Technology or not, I think most educators would agree that learning occurs best when students ask relevant questions. The challenge for teachers is that we don't always have the answers, and then the challenge becomes that of the student once again. We need to teach students how to answer the question, "Well if you don't know the answer, then what resource should I consult to find out?" The foundation for successfully educating is to create a comfortable learning environment built on trust-- once a teacher has established that, they are ready to introduce their students to learning in a whole new way, by networking them.

One quote in particular stood out to me in this video because it is a crucial part of successful networking. Drexler's student says, "Comment on blogs to offer one's own informed point of view for discussion." Informed is the key word here. It is important to teach students to dig for answers themselves before they ask questions or leave comments. As a result, students will inform themselves about the topic enough to ask the meaningful questions thereby provoking deeper discussions.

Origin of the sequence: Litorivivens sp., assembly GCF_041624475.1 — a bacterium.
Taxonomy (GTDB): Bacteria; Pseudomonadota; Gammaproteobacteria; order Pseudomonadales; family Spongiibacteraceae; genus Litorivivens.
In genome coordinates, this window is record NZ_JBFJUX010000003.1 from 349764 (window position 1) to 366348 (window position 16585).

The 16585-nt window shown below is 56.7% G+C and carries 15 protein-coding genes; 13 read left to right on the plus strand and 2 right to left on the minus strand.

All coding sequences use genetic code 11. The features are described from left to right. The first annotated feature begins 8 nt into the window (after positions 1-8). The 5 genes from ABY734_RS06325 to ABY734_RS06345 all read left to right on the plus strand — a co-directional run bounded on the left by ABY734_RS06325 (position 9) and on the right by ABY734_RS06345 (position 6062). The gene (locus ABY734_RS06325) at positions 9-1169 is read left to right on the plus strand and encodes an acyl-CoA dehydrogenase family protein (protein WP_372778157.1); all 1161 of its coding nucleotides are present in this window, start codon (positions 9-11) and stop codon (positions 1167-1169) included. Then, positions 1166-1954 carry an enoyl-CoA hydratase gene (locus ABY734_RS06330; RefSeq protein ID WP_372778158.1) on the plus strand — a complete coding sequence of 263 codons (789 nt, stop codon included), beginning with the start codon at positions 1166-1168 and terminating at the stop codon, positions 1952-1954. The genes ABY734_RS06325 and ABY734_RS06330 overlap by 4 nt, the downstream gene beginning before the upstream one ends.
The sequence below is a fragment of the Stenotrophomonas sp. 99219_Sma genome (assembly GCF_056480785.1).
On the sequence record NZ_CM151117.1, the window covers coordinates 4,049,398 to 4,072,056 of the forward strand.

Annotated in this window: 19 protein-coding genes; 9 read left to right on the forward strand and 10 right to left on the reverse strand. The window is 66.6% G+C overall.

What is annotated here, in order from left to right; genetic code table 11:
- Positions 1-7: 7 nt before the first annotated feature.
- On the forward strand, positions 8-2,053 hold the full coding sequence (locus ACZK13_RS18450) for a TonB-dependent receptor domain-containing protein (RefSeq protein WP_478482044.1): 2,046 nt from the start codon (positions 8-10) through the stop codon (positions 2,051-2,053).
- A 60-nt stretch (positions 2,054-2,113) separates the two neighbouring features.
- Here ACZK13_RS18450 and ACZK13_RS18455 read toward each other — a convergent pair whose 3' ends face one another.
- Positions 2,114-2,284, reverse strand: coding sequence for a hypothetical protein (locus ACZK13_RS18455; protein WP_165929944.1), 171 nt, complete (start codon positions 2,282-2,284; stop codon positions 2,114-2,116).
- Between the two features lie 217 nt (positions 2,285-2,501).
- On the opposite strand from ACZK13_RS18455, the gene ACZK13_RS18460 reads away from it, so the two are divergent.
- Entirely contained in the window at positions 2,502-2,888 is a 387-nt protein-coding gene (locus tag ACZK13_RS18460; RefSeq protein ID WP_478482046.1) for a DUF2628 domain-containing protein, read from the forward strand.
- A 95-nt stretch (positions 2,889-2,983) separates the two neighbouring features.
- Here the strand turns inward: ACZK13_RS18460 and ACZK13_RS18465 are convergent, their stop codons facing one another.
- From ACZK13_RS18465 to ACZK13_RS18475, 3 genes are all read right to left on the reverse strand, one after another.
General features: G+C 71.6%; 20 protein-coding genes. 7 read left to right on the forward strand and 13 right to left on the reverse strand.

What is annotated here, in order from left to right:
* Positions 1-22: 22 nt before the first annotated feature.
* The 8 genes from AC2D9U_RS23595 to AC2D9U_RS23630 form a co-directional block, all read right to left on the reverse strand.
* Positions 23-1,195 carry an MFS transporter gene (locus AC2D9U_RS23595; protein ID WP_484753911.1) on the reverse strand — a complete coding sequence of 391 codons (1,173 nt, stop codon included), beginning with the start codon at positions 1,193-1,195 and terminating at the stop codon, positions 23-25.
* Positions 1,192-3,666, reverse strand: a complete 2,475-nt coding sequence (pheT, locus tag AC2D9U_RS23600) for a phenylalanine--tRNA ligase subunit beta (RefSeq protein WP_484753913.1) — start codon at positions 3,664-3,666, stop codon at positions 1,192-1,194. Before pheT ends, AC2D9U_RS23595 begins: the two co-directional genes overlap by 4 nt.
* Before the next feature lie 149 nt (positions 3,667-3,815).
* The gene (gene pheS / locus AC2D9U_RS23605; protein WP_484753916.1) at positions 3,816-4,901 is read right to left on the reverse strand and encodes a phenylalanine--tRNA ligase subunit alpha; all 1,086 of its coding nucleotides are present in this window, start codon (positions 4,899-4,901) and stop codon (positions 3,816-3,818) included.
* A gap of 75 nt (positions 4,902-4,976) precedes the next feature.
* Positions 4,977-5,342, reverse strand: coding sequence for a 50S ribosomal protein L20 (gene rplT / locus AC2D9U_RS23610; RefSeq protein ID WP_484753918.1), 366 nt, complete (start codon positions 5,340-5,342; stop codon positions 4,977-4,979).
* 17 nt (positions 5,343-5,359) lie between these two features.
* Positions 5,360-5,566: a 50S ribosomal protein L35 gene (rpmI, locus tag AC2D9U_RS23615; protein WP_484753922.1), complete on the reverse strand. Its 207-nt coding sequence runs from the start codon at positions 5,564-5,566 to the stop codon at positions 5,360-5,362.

However, it is important not to hinder a student's confidence, especially when it comes to asking questions. As the movie put it, "It never hurts to ask, people usually love to share their knowledge and experience-- especially when it comes to students."

Friday, October 23, 2009

My First Voicethread

I created this Voicethread so that I could learn how to use it as a classroom tool. As I made the presentation, it turned into a reflection of my class experience thus far. I realized that Dr. Strange was teaching us how to be Networked Students and how the connectivism has played a role in my learning experience.

By using VoiceThread, my eyes have been opened to all kinds of possibilities within the classroom (especially for those who teach secondary education grade levels). However, I think VoiceThread could be better if it allowed the commentor to overlay his or her typed/drawn comments on top of the audio recording. For presentation purposes, it would flow better. Overall, it is great!

Tuesday, October 20, 2009